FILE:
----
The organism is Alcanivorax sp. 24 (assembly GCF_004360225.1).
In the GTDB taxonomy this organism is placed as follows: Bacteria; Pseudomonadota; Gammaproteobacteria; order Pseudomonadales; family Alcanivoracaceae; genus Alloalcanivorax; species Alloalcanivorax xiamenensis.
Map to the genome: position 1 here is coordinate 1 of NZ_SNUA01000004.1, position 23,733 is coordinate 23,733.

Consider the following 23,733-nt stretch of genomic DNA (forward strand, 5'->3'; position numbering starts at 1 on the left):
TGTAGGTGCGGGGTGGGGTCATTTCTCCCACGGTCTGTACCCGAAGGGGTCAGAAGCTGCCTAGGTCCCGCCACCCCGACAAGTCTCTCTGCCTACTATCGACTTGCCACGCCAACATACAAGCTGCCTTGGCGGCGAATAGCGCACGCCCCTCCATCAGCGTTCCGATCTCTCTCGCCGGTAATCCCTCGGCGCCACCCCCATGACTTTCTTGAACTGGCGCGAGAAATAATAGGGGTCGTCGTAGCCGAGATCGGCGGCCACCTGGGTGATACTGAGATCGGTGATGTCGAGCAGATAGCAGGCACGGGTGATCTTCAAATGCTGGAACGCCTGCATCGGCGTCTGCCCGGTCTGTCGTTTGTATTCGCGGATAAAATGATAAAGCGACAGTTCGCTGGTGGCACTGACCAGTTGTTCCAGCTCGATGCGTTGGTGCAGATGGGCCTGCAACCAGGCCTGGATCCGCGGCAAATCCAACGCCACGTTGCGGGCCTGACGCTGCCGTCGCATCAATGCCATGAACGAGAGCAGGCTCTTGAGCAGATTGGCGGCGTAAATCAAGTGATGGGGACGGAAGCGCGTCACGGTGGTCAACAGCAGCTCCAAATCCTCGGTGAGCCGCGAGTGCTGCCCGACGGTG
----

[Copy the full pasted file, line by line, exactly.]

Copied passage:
The organism is Alcanivorax sp. 24 (assembly GCF_004360225.1).
In the GTDB taxonomy this organism is placed as follows: Bacteria; Pseudomonadota; Gammaproteobacteria; order Pseudomonadales; family Alcanivoracaceae; genus Alloalcanivorax; species Alloalcanivorax xiamenensis.
Map to the genome: position 1 here is coordinate 1 of NZ_SNUA01000004.1, position 23,733 is coordinate 23,733.

Consider the following 23,733-nt stretch of genomic DNA (forward strand, 5'->3'; position numbering starts at 1 on the left):
TGTAGGTGCGGGGTGGGGTCATTTCTCCCACGGTCTGTACCCGAAGGGGTCAGAAGCTGCCTAGGTCCCGCCACCCCGACAAGTCTCTCTGCCTACTATCGACTTGCCACGCCAACATACAAGCTGCCTTGGCGGCGAATAGCGCACGCCCCTCCATCAGCGTTCCGATCTCTCTCGCCGGTAATCCCTCGGCGCCACCCCCATGACTTTCTTGAACTGGCGCGAGAAATAATAGGGGTCGTCGTAGCCGAGATCGGCGGCCACCTGGGTGATACTGAGATCGGTGATGTCGAGCAGATAGCAGGCACGGGTGATCTTCAAATGCTGGAACGCCTGCATCGGCGTCTGCCCGGTCTGTCGTTTGTATTCGCGGATAAAATGATAAAGCGACAGTTCGCTGGTGGCACTGACCAGTTGTTCCAGCTCGATGCGTTGGTGCAGATGGGCCTGCAACCAGGCCTGGATCCGCGGCAAATCCAACGCCACGTTGCGGGCCTGACGCTGCCGTCGCATCAATGCCATGAACGAGAGCAGGCTCTTGAGCAGATTGGCGGCGTAAATCAAGTGATGGGGACGGAAGCGCGTCACGGTGGTCAACAGCAGCTCCAAATCCTCGGTGAGCCGCGAGTGCTGCCCGACGGTG